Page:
"Shooting during the storm was a conscious decision to improve the value of the image through mood and atmosphere," Linstead says. "What I did not plan on was an image showcasing the owl's legs, which have become a large part of the interest and continued publication of this image." (Scott Linstead) Back to slideshow navigation
  10. Brown Basilisk

    The Brown Basilisk is also referred to as the "Jesus Lizard," "Jesus Christ Lizard" or "Lagarto de Jesus Cristo" for its ability to run on the surface of water. When the lizards flee from predators, they gather sufficient momentum to run across the water for a brief distance while holding most of their body out of the water.

    This shot was taken in a rented warehouse space. It was "extremely difficult to photograph, given that they only run a couple times a day," Linstead says. (Scott Linstead) Back to slideshow navigation
  11. Osprey

    "The osprey image was a personal obsession of mine," Linstead says. "I had the rare opportunity to spend four days in a tiny hide at the edge of a pond in Finland. This location near Tampere is arguably the best spot on earth to photograph this behavior."

    The chance for the image didn't happen right away. "Twelve hours per day in the blind produced this image on the second day," he says. (Scott Linstead) Back to slideshow navigation
  12. Female regal jumping spider

    In a move you'd see at a Cirque du Soleil show, this female regal jumping spider moves with ease, as captured by Linstead.

    "The left-to-right jumps are considerably easier to photograph than the head-on ones," he says. "Unfortunately this perspective lacks the eye contact that gives this species its charm."

    A secondary benefit from using backlighting on the shot, he says, is that it highlights the spider's web. (Scott Linstead) Back to slideshow navigation
  13. Bumblebee

    This was another studio image "birthed out of the desire to have full control over the habitat and lighting for an insect flight shot," Linstead says. "The image was produced on my kitchen table."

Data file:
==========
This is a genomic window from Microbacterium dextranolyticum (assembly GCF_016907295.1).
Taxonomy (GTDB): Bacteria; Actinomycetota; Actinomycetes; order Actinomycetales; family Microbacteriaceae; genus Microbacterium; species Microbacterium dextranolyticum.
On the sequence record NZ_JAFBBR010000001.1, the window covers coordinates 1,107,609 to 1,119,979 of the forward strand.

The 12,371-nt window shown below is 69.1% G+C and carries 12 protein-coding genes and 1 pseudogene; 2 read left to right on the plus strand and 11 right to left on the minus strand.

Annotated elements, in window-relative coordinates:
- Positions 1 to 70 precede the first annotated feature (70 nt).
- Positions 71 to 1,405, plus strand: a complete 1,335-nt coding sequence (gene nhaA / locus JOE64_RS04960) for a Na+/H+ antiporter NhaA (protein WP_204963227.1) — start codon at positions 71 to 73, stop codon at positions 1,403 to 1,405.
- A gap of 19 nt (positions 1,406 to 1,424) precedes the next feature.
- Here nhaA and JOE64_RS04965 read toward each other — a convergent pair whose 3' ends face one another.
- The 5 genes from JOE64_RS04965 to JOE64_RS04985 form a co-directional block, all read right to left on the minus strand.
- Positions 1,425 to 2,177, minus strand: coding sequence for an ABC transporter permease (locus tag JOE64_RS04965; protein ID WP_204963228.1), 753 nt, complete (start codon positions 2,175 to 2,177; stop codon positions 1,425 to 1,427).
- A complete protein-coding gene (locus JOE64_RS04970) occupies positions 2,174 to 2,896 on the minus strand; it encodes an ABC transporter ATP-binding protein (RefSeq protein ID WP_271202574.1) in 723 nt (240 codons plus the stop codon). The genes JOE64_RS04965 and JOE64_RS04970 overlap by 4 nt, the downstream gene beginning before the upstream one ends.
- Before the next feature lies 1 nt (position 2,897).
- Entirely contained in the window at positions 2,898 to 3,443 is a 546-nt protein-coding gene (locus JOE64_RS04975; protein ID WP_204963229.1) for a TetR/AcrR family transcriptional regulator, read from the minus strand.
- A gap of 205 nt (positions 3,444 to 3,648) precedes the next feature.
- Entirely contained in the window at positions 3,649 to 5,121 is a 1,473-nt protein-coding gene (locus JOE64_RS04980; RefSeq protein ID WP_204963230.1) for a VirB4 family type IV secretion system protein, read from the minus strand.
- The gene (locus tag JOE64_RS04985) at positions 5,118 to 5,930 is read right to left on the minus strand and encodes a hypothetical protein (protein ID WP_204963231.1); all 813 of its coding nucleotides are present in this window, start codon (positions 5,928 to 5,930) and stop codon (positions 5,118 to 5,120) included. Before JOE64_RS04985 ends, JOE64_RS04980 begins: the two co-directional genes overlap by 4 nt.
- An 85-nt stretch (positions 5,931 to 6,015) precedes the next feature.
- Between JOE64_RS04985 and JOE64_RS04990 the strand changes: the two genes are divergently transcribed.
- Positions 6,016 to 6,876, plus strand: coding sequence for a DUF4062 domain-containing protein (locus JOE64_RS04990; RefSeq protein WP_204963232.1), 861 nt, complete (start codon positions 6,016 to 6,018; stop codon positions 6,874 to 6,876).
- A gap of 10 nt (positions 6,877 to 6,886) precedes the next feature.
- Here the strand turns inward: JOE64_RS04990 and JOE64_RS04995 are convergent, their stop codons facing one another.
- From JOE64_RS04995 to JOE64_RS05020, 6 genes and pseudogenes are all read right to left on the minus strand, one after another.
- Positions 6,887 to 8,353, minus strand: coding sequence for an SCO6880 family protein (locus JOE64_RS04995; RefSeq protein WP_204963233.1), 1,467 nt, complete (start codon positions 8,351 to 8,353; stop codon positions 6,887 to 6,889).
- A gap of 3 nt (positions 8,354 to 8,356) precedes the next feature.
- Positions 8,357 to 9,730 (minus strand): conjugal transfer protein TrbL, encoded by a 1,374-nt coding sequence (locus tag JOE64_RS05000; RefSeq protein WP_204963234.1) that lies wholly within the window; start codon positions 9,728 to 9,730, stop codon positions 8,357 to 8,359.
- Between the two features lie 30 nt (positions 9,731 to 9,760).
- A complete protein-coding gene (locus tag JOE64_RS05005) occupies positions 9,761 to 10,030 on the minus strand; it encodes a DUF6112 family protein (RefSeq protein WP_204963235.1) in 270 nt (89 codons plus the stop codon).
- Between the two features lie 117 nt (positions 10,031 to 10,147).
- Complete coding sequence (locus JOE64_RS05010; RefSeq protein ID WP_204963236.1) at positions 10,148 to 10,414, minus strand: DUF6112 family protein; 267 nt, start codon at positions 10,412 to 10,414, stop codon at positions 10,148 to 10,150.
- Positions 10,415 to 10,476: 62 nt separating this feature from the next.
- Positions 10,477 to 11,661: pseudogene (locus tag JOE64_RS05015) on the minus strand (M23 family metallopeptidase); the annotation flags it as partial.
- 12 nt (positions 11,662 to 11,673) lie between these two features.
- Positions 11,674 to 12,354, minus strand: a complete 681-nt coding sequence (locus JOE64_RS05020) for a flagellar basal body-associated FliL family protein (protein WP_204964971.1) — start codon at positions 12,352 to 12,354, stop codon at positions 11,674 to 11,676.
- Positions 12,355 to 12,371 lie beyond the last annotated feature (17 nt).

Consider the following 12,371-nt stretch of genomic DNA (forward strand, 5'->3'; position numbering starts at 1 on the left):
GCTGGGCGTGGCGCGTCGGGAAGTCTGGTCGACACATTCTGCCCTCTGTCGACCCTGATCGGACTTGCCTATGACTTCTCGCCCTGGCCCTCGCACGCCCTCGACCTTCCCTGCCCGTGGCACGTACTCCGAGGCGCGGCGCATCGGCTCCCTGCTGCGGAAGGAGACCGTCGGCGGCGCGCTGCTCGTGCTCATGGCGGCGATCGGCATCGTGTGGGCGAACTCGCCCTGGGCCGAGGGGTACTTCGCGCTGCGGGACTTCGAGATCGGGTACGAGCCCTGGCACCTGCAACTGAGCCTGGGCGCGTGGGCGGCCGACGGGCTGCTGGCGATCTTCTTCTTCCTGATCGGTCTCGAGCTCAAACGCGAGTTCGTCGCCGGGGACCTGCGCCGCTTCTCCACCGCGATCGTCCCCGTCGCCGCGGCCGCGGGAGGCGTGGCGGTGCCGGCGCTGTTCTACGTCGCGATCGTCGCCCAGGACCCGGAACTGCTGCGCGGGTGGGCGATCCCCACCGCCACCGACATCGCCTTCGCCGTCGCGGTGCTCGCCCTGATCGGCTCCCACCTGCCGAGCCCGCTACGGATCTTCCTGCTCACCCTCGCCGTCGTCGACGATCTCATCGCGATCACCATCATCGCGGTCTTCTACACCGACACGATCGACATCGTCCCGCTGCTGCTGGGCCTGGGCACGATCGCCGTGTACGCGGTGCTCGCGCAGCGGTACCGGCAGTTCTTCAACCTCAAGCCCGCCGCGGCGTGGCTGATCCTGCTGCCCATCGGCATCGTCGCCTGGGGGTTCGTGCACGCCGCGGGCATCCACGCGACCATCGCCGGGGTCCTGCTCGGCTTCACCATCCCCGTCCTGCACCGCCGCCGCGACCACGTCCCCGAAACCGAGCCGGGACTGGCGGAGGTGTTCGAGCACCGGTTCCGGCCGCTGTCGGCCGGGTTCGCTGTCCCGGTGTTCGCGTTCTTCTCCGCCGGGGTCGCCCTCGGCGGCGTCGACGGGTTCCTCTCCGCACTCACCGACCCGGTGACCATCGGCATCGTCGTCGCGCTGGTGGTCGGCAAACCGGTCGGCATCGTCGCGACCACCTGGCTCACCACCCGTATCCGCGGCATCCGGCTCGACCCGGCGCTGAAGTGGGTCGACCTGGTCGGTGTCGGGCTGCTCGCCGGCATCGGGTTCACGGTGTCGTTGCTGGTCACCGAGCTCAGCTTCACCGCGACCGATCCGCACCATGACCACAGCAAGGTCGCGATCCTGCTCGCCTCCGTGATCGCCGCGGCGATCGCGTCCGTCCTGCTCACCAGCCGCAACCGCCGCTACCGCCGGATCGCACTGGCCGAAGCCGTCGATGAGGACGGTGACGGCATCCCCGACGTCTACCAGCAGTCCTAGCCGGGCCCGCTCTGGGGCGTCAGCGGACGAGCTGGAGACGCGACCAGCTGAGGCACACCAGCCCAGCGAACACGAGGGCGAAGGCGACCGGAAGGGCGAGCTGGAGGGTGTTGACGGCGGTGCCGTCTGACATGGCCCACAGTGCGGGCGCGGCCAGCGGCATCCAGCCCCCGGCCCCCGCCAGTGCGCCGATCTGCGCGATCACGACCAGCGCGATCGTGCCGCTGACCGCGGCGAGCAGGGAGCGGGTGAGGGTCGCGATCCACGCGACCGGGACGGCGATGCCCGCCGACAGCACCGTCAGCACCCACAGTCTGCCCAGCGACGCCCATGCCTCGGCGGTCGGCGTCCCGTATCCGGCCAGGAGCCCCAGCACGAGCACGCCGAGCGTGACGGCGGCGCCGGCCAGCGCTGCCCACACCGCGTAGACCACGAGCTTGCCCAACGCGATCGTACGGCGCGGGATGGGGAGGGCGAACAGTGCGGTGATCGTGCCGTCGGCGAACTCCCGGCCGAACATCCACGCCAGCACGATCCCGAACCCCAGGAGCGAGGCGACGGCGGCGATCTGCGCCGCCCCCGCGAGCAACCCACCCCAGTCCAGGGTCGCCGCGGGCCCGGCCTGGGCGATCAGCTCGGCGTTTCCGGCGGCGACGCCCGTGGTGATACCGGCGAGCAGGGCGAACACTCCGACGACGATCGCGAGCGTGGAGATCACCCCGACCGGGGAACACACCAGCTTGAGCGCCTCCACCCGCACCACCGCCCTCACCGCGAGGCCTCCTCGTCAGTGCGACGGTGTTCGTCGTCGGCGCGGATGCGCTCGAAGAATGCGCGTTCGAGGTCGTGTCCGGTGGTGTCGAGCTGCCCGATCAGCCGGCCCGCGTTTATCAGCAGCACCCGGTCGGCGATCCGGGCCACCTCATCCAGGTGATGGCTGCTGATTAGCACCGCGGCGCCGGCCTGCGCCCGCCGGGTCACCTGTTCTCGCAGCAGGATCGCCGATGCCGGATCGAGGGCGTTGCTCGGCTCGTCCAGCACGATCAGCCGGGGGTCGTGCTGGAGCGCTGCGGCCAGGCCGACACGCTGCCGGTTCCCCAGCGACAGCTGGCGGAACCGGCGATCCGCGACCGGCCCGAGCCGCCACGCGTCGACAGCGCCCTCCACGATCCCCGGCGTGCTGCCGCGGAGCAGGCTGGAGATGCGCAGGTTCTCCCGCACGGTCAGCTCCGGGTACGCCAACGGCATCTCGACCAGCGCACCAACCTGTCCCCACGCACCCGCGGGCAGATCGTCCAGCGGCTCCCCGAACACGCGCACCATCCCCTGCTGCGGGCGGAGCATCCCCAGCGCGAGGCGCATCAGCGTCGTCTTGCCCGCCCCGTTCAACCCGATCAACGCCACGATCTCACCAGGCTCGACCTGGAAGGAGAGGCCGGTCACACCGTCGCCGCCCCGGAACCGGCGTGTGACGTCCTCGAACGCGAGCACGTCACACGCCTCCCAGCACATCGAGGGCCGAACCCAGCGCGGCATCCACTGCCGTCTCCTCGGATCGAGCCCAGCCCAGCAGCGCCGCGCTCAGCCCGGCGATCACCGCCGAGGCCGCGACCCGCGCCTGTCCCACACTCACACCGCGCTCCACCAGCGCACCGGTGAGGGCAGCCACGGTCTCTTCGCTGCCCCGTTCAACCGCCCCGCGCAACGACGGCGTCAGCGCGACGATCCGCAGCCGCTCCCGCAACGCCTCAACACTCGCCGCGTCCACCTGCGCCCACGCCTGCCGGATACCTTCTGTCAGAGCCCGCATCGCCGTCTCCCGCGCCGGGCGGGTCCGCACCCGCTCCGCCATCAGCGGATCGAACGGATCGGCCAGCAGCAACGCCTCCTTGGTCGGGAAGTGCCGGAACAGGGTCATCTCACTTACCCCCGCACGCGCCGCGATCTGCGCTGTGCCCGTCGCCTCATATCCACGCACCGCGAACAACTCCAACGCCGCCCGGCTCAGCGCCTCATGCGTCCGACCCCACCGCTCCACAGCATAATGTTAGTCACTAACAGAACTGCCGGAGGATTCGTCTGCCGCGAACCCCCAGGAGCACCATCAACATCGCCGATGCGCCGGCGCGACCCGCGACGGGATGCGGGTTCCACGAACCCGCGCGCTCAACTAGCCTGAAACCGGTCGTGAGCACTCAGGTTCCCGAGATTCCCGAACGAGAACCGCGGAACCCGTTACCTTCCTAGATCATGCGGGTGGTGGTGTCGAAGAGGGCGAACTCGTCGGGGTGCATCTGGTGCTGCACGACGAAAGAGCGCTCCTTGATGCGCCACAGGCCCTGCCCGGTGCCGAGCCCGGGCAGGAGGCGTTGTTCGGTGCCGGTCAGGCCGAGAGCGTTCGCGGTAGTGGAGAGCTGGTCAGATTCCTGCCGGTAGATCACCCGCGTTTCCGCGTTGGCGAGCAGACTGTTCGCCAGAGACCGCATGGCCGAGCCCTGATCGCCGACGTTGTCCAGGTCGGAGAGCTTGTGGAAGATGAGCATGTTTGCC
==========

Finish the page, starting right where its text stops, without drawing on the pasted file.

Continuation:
A custom-made Plexiglass device "was used to guide the bee's flight path. I also oriented the set so that the flight path pointed directly at my open patio door so that the bee could fly right to freedom after tripping the camera." (Scott Linstead) Back to slideshow navigation
  14. Sugar Glider

    Linstead "had a brief opportuntiy to photograph this disagreeable creature (a marsupial) in captivity after business hours at a local pet store. I chose a black background as I thought I could get away with it given the nocturnal habits of this marsupial. The 'take off' perch to the right of the image was a cat's scratching post, and the glider is en route to his cage on the bottom left." (Scott Linstead) Back to slideshow navigation
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By
msnbc.com
updated 7/22/2010 2:03:02 PM ET 2010-07-22T18:03:02

Canadian wildlife photographer Scott Linstead doesn’t just want to take pretty pictures. The former aerospace engineer and high school teacher wants photos that have “universal impact,” those with “the power to transcend demographics and generate a unanimous reaction in viewers.

“For instance, a bird photograph that is awe-inspiring not only to ornithologists but to other photographers, non-photographers, the young, the old and, in particular, any demographic that would otherwise find nothing interesting about a picture of a bird, is an image with universal impact."

The images shared here are Linstead’s work with high-speed photography, using a device known as a Phototrap, which works with either a camera or camera flash. 

“In the most basic sense, the trap is intended to trigger the shutter of your camera when the photographic subject passes through a defined position in space,” he says. “The two most obvious cases where the trap is essential is when the photographer cannot be there to trip the shutter or when the event occurs so quickly that it is beyond the practical reaction time of the photographer.”

Linstead’s outdoor shots were produced using more “traditional techniques,” he says, and a fast lens, such as a 300mm f2.8 or a 500mm f4 and a camera “well suited to action like the Nikon D3.  The camera is often hand-held, rarely tripod mounted -- to improve mobility.”

His indoor shots, involving “studios” set up in places ranging from his kitchen to a warehouse, took anywhere from a few hours to several days to capture, he says. The photo of the Brown Basilisk lizard running on water took the longest -- a week before the creature actually did the deed.

Using Phototrap, Linstead not only photographs “the elusive, but also the unimaginably quick.  I overcome the limitation of human reaction time and endurance for photographing phenomena that occur once a day and on no particular schedule.  This is the domain that is popularly known as high-speed photography.”